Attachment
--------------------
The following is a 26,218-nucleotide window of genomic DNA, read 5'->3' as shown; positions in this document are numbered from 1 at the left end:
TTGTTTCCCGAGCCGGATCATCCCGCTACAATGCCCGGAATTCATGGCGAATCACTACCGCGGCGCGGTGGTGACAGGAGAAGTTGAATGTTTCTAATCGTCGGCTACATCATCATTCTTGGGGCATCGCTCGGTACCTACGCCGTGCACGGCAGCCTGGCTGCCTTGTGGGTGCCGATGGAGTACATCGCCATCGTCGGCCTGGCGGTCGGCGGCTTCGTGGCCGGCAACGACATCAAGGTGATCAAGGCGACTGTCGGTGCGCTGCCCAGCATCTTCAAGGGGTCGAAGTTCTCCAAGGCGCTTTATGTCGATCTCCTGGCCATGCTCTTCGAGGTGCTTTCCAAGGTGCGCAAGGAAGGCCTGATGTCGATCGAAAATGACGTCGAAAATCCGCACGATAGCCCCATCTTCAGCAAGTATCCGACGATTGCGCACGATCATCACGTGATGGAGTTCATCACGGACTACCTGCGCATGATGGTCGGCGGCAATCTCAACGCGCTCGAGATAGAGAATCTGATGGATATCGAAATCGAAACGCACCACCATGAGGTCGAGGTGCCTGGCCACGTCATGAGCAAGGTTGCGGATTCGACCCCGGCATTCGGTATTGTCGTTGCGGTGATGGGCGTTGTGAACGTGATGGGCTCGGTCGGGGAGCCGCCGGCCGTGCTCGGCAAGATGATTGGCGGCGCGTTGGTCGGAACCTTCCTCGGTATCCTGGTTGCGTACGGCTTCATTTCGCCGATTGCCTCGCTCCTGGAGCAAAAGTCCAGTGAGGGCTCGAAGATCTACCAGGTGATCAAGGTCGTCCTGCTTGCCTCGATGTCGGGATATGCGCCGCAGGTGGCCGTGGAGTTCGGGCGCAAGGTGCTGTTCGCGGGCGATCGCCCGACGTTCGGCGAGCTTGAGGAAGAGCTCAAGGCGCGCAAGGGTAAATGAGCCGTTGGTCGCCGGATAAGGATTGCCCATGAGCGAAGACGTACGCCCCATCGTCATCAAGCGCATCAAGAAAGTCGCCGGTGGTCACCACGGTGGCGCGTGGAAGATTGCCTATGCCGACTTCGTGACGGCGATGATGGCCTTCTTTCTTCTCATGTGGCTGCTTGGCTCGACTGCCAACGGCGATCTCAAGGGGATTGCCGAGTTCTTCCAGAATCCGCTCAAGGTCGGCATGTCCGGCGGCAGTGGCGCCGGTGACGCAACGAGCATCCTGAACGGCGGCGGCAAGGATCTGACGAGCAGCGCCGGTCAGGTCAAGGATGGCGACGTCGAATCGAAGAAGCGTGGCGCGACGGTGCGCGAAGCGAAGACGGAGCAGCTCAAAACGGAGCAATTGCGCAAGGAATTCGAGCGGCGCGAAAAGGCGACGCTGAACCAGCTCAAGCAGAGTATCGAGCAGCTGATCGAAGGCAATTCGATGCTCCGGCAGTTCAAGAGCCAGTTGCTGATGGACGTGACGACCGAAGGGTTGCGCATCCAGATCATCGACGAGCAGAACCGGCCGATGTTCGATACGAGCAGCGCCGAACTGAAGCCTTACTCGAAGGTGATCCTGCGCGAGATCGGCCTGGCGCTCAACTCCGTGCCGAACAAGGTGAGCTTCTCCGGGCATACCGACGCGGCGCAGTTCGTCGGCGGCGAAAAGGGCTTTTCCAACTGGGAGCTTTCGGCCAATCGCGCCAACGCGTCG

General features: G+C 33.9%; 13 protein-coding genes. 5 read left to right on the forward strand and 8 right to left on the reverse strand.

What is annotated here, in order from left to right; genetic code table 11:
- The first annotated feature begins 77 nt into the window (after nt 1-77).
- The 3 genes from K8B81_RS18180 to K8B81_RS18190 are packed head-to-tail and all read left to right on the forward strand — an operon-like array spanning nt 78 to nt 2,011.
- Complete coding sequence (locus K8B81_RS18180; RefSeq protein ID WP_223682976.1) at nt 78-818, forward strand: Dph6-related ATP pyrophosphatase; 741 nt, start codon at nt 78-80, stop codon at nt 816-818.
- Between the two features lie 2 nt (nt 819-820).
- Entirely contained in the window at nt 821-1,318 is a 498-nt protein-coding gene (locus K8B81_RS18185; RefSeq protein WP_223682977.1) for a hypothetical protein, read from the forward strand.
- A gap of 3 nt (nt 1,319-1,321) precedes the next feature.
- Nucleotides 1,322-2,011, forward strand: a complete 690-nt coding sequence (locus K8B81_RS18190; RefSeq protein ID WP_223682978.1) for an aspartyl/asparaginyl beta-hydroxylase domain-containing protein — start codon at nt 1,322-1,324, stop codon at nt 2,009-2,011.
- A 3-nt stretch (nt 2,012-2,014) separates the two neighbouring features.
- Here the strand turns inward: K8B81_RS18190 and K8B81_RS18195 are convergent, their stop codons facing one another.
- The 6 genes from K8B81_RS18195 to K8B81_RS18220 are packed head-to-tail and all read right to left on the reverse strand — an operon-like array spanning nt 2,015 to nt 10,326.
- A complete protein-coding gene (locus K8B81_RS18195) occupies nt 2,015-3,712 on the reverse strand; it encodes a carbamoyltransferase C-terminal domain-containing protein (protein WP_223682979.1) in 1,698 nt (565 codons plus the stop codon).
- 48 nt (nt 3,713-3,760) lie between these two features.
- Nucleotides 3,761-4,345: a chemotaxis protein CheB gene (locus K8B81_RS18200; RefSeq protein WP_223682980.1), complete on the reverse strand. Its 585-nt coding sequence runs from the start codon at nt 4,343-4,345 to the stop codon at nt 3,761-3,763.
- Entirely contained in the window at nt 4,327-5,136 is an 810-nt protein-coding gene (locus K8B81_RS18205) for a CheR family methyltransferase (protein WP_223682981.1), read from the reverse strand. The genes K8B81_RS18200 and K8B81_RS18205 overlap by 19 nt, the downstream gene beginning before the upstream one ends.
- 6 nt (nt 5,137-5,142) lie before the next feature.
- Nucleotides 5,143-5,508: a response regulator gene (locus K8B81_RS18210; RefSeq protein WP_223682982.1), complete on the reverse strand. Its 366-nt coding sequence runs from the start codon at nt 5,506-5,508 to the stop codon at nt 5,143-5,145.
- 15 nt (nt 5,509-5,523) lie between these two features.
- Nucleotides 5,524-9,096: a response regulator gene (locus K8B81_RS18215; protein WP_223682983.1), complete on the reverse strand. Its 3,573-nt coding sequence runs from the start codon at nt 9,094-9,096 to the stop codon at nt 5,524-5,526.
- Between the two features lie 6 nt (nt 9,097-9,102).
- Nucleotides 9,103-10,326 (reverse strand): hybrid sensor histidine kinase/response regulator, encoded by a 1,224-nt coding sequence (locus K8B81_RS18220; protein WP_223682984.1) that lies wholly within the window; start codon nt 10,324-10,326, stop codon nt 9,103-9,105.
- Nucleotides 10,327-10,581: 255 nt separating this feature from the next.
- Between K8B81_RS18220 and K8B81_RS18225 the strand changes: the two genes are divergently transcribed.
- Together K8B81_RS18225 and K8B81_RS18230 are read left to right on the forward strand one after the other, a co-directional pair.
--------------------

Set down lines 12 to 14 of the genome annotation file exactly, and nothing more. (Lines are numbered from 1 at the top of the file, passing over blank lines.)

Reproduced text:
- A 3-nt stretch (nt 2,012-2,014) separates the two neighbouring features.
- Here the strand turns inward: K8B81_RS18190 and K8B81_RS18195 are convergent, their stop codons facing one another.
- The 6 genes from K8B81_RS18195 to K8B81_RS18220 are packed head-to-tail and all read right to left on the reverse strand — an operon-like array spanning nt 2,015 to nt 10,326.